And seeing as we‘ve gone South, it’s time to speak about the North. The Northern Shoveler is a breed that reminds one of the hard-working type, leaving his mask behind, so to speak. But what the males lack in style they make up for in uniqueness, with their amazingly dramatic bill that’s spoon-shaped (hence, the ‘shoveler.’) The green coloring is practically iridescent on their head and neck, while the chest is white and the rest is colored in the familiar chestnut. And just to add a little ‘snap’ to the wardrobe, the grand bill is covered with plumage during breeding time, which mostly occurs in north-central U.S. and Canadian prairies; and the legs and feet are a bright orange that can’t be missed. Does he speak? A lot like the ‘Pink Panther’ theme, the Northern Shoveler will offer his: “ga-dunk, ga-dunk, ga-dunk,” while flying above or sitting out in his watery home.
On to the divers! One of the most interesting to set eyes upon is Barrow’s Goldeneye, which actually differs from the common goldeneye species. With an oversized, oval-shaped head and a stubby triangular bill, the male is crowned with a purplish head that’s a complete and utter sheen, with only a crescent-shaped bright white patch located between the eye and bill. Much like the famous pirate’s, the Barrow’s Goldeneye has a black band between the white speculum and the white patch that makes yellow eyes pop.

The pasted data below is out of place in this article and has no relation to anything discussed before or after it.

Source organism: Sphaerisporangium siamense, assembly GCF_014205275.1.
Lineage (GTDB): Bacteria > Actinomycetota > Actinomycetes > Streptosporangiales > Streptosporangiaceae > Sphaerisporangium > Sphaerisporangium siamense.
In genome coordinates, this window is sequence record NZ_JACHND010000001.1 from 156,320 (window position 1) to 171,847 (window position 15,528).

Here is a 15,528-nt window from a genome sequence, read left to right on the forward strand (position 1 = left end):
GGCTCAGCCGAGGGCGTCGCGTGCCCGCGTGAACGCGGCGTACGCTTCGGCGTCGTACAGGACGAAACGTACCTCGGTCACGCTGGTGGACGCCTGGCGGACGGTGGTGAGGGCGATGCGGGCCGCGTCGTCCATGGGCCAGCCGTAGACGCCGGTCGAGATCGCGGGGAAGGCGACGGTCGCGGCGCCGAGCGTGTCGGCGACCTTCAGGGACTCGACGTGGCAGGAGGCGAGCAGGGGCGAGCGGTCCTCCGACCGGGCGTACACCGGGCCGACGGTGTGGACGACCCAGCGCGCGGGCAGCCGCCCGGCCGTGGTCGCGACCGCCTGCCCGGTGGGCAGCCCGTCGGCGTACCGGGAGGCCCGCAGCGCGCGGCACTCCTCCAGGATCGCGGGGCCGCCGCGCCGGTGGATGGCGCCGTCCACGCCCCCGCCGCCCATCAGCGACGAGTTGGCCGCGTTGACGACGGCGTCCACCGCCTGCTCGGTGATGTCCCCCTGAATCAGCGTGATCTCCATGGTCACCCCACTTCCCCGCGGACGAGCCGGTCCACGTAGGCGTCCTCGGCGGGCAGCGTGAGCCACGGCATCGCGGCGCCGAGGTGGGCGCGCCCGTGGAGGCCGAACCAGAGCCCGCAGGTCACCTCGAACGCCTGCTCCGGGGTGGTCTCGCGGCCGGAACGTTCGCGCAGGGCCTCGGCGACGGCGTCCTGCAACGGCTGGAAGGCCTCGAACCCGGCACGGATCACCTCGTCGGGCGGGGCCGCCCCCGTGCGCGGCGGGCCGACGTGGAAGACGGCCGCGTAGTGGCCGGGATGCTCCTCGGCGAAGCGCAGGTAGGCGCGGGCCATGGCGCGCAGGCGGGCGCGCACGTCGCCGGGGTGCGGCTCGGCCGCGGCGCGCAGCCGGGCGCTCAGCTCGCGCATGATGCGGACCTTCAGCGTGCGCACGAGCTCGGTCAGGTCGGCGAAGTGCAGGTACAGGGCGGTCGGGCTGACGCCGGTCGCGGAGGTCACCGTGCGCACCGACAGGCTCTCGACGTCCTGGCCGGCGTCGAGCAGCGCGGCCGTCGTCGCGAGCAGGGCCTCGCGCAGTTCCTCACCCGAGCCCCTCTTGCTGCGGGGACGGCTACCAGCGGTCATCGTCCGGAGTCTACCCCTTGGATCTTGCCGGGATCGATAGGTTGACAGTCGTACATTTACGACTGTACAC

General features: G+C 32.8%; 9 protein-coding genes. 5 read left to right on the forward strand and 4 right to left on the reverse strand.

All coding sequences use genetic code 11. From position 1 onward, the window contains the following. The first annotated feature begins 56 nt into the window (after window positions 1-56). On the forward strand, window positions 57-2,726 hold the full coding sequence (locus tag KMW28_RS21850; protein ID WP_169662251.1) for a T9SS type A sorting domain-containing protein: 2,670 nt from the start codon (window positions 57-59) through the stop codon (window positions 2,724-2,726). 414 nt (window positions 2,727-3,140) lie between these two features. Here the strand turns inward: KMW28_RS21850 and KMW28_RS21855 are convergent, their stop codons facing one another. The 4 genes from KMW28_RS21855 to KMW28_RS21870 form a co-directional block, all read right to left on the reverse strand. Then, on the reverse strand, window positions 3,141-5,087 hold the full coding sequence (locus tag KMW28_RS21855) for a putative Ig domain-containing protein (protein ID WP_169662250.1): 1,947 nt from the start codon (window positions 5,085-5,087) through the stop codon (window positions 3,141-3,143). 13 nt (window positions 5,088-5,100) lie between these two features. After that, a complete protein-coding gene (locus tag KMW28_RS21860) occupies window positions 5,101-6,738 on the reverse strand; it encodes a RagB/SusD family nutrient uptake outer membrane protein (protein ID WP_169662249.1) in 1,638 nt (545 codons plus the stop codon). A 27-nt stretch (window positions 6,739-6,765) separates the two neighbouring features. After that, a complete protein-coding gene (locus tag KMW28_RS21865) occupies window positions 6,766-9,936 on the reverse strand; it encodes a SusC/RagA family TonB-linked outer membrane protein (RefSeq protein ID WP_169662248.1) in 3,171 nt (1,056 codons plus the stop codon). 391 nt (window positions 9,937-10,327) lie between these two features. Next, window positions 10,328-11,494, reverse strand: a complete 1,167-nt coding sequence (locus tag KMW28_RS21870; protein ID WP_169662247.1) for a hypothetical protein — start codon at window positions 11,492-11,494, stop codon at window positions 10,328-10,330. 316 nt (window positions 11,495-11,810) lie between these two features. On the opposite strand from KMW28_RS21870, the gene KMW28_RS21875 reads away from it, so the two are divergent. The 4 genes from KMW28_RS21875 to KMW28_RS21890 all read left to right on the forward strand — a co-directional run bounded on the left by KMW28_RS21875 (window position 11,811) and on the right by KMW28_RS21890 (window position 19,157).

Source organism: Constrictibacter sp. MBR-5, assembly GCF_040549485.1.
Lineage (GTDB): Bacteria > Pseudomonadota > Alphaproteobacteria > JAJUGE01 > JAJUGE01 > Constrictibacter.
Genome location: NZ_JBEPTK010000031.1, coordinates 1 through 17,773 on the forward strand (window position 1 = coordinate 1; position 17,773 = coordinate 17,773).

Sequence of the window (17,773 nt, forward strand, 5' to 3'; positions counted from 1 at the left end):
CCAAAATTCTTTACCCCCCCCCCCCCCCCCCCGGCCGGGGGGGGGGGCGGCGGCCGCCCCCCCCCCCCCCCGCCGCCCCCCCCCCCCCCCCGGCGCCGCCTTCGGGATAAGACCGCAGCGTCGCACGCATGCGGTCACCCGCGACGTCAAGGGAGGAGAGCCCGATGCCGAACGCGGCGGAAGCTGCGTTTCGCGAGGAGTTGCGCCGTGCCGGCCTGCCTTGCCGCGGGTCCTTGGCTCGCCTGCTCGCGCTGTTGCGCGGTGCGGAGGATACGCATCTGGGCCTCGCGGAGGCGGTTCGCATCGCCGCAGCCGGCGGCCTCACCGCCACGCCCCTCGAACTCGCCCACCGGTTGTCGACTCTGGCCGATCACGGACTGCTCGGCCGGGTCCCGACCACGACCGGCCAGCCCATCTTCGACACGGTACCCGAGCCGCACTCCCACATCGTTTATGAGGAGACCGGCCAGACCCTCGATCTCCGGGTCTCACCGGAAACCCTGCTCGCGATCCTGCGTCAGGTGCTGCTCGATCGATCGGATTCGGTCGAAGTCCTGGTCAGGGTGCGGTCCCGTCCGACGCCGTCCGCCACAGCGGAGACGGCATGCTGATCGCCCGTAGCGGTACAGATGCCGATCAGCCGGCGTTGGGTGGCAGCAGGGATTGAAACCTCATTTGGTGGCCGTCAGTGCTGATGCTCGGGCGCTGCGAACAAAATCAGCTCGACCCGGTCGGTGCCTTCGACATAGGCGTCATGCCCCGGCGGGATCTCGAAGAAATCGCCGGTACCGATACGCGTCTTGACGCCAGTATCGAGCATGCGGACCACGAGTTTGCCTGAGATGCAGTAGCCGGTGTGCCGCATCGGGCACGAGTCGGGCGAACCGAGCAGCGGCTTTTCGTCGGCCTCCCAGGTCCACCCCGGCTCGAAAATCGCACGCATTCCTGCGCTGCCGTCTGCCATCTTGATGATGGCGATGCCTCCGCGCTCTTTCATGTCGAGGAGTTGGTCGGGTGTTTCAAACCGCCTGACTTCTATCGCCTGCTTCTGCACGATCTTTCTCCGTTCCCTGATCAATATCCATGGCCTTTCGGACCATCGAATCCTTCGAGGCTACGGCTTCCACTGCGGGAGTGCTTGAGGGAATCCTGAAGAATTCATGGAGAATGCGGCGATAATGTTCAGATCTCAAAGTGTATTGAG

Breeding mostly in southeastern Alaska, as well as areas in Washington, Oregon, and the Rocky Mountains, Barrow’s Goldeneye makes the nest in wooded areas, or close to a lake that is surrounded by overgrown or dense vegetation, and usually return to the same place year after year, choosing to also winter in what you would call already quite cold areas.
And for anyone who prefers redheads – there is one just for you! The Redhead is, just as it’s name suggests, a duck with reddish head and a black breast. Tails are brownish-black with a wide band of light gray extending across the wing. The actual call of the male Redhead is the familiar call of, “meow.” (Something the greatest redhead starlets of all time were known to utter.)
Heading to the northern areas of the U.S. and Canada to breed, Redheads mostly shy away from the wooded or forested areas, preferring to stay out in the open in vast prairies with lakes or ponds to keep their red hair shiny. When it comes to the diving facet of the duck world, it is the Redhead that is the most common in America, and tend to winter in areas of Idaho or head straight down to the Gulf Coast to enjoy Texas, as well as Mexico. And as far as issues with this particular creature heading to the endangered list anytime soon, that won’t be a problem. At last check there were still almost a half a million of them left…just more proof that Redheads are taking over the world!
Whatever you choose – whether it be a Zorro wannabe, a pirate, or a feisty redhead – you’ll have a whole lot of fun in the world of the ‘Mighty Duck!’